A ceremony on the Senate floor Monday morning had everyone in the chamber seeing red as lawmakers took time out from their daily business to honor the University of Utah football team.
A resolution sponsored by Senate Minority Leader Patricia Jones, D-Salt Lake, was unanimously approved, congratulating the team for its undefeated 2008 season and Sugar Bowl victory over the Alabama Crimson Tide.
Coach Kyle Whittingham, University of Utah Athletic Director Chris Hill and members of the 2008 team were present, including kicker Louie Sakoda, wide receivers Freddie Brown and Bradon Godfrey and middle linebacker Mike Wright.
Whittingham thanked senators for the recognition, telling them the team was honored to "feel the love and support from the entire state."
Sen. Curtis Bramble, R-Provo, whose district includes the campus of Utah archrival Brigham Young University, offered his congratulations, and Sen. Ross Romero, D-Salt Lake, who represents the district that includes the University of Utah campus, said the team "makes our state proud."
Senate President Michael Waddoups, R-Taylorsville, who changed into a red team t-shirt for the occasion, was presented with a signed red-and-white football.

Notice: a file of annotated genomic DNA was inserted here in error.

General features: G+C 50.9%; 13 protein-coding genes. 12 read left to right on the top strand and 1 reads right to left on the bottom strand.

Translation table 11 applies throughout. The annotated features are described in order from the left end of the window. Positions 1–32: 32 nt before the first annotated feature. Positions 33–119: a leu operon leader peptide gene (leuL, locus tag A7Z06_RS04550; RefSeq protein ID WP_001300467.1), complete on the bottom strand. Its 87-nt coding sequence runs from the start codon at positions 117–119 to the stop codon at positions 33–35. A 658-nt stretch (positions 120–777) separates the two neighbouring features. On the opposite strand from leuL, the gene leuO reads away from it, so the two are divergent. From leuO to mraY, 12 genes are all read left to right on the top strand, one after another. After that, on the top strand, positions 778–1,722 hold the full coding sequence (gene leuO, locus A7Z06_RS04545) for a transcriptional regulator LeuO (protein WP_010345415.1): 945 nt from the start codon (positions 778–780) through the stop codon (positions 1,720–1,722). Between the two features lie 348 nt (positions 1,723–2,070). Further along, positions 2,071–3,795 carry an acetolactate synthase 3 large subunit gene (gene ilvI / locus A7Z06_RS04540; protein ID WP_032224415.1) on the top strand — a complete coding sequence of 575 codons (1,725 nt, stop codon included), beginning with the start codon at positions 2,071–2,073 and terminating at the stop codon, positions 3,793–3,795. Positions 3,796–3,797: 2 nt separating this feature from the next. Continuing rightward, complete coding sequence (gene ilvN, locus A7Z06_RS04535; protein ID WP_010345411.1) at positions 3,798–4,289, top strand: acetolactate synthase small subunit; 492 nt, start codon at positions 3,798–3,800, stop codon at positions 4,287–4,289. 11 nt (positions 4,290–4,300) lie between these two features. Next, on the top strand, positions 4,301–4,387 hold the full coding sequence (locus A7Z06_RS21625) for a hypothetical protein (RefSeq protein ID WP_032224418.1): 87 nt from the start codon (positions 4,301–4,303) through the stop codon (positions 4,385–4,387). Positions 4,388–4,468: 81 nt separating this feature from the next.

"On a day like this even Cougars can be Utes," BYU graduate Waddoups said.
Sen. Scott McCoy, D-Salt Lake, cast his vote in favor of the resolution honoring the team by declaring, "a Utah man am AYE!" — a reference to the school's fight song.
Just before the team was honored, senators unanimously approved another resolution calling for a national college football playoff system. SJR11, sponsored by Sen. Scott Jenkins, R-Plain City, aims to address what some Utah football fans considered an unforgivable slight when the team did not get a chance to play for a national championship this year, despite being the only undefeated Division 1-A team in the country.
The House also recognized the Utes with a similar celebration. It even included a Utah clown — Rep. Neal Hendrickson, D-West Valley, who was dressed in a Utah sweater and a red-and-white wig.
Unlike Waddoups, Rep. Steve Clark, R-Provo, did not set aside the in-state rivalry.
"I'd like to know where he went to school, where his dad coached defensive football, and where his mom lives," Clark asked, knowing full well the answers tied the U. coach to BYU and Provo.
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